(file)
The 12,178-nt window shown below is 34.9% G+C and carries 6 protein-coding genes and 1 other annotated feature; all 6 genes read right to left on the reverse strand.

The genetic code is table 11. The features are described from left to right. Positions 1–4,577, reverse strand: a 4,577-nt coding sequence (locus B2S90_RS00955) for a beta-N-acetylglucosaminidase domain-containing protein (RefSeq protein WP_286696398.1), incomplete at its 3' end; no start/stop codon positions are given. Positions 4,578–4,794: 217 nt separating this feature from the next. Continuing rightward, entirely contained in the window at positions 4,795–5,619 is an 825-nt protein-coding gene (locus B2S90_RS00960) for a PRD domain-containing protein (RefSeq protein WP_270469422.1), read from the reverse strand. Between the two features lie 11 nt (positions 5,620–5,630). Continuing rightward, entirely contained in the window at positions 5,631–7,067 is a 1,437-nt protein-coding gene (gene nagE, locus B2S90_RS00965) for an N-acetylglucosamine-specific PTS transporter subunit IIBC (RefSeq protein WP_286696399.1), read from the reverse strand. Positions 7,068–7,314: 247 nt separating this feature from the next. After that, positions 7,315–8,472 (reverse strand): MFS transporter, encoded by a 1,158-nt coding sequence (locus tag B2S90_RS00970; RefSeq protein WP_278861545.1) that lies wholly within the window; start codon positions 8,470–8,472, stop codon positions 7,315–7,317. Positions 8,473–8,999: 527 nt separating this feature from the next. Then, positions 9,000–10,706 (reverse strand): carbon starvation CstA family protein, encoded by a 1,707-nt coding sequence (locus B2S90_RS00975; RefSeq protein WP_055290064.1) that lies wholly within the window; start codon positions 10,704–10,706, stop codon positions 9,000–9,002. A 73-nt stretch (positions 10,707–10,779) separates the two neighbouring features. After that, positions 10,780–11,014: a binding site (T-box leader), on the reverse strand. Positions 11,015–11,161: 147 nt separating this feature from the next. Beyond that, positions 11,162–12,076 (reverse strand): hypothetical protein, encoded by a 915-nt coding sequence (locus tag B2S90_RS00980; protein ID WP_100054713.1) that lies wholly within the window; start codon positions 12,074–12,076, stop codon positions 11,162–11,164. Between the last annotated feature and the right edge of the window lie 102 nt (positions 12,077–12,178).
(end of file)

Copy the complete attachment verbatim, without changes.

The 12,178-nt window shown below is 34.9% G+C and carries 6 protein-coding genes and 1 other annotated feature; all 6 genes read right to left on the reverse strand.

The genetic code is table 11. The features are described from left to right. Positions 1–4,577, reverse strand: a 4,577-nt coding sequence (locus B2S90_RS00955) for a beta-N-acetylglucosaminidase domain-containing protein (RefSeq protein WP_286696398.1), incomplete at its 3' end; no start/stop codon positions are given. Positions 4,578–4,794: 217 nt separating this feature from the next. Continuing rightward, entirely contained in the window at positions 4,795–5,619 is an 825-nt protein-coding gene (locus B2S90_RS00960) for a PRD domain-containing protein (RefSeq protein WP_270469422.1), read from the reverse strand. Between the two features lie 11 nt (positions 5,620–5,630). Continuing rightward, entirely contained in the window at positions 5,631–7,067 is a 1,437-nt protein-coding gene (gene nagE, locus B2S90_RS00965) for an N-acetylglucosamine-specific PTS transporter subunit IIBC (RefSeq protein WP_286696399.1), read from the reverse strand. Positions 7,068–7,314: 247 nt separating this feature from the next. After that, positions 7,315–8,472 (reverse strand): MFS transporter, encoded by a 1,158-nt coding sequence (locus tag B2S90_RS00970; RefSeq protein WP_278861545.1) that lies wholly within the window; start codon positions 8,470–8,472, stop codon positions 7,315–7,317. Positions 8,473–8,999: 527 nt separating this feature from the next. Then, positions 9,000–10,706 (reverse strand): carbon starvation CstA family protein, encoded by a 1,707-nt coding sequence (locus B2S90_RS00975; RefSeq protein WP_055290064.1) that lies wholly within the window; start codon positions 10,704–10,706, stop codon positions 9,000–9,002. A 73-nt stretch (positions 10,707–10,779) separates the two neighbouring features. After that, positions 10,780–11,014: a binding site (T-box leader), on the reverse strand. Positions 11,015–11,161: 147 nt separating this feature from the next. Beyond that, positions 11,162–12,076 (reverse strand): hypothetical protein, encoded by a 915-nt coding sequence (locus tag B2S90_RS00980; protein ID WP_100054713.1) that lies wholly within the window; start codon positions 12,074–12,076, stop codon positions 11,162–11,164. Between the last annotated feature and the right edge of the window lie 102 nt (positions 12,077–12,178).